1. Remember what you love about your job. You’re never going to feel fulfilled and energised at the end of your working day if you hate what’s gone on in the previous eight hours. But you don’t necessarily need to feel happier and less drained at work. According to studies at Canada’s University of Alberta, you simply need to find the purpose in what you do – whether it’s benefiting your life, or that of others. Every day, think about whom you might help with your job each day (no matter how tenuously), then focus on what it allows you personally to achieve, and finally highlight any good points that occur. The more you do this three-step exercise, the happier and more energised you’ll become.
2. Open a window. There are two reasons for this: it cools things down (Japanese research has shown we get fatigued at work when temperatures hit 28°C or above), but it also reduces carbon dioxide build-up, something experts link particularly to afternoon fatigue ‘as carbon dioxide tends to build up over the day if ventilation is poor', says Richard Barry from indoor air quality specialists AirisQ. If you’re in a sealed office, add plants. They absorb carbon dioxide — and other environmental pollutants — that can trigger fatigue. ‘And they tend to make people feel more positive and energised,’ says Barry.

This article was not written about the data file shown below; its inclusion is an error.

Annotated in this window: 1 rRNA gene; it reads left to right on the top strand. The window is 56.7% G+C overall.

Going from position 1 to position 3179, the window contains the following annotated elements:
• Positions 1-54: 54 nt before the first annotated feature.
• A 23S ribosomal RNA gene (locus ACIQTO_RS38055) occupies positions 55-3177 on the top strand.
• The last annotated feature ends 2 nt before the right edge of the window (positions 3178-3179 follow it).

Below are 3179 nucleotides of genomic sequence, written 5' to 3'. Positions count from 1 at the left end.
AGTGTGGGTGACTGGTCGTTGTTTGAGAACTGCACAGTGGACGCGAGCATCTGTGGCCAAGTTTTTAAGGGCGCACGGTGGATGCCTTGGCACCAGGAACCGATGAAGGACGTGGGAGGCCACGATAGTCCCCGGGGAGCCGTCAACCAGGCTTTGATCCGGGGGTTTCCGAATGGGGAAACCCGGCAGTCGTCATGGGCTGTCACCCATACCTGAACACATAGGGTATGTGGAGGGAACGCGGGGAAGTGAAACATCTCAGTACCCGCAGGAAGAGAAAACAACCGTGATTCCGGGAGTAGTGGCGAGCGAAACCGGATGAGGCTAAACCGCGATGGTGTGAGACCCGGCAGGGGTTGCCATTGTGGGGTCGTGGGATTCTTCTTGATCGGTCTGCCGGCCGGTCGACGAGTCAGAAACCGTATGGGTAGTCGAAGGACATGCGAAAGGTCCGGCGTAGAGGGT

3. Sit up straight. If you sit slumped all day, then as well as reducing the amount of energising oxygen you’re taking in, you put your muscles under fatigue-inducing extra pressure. ‘Sitting slumped actually makes you feel less positive, which in turn increases your feelings of fatigue,’ says physiotherapist Sammy Margo. She advises sitting upright in your chair as if someone is very gently trying to pull you out of it.
4. Do a 5pm task audit. According to Dr Mary Ann Bauman, author of 'Fight Fatigue: Six Simple Steps To Maximise Your Energy’, unfinished tasks are major energy stealers. Leave work with lots of these hanging over your head and they’ll keep draining you at home, too. ‘But if at the end of the day you sit for a few minutes and focus on what you have completed, and have a few ideas on how to complete tomorrow’s tasks you’ll leave work feeling satisfied, accomplished — and energised,’ she says.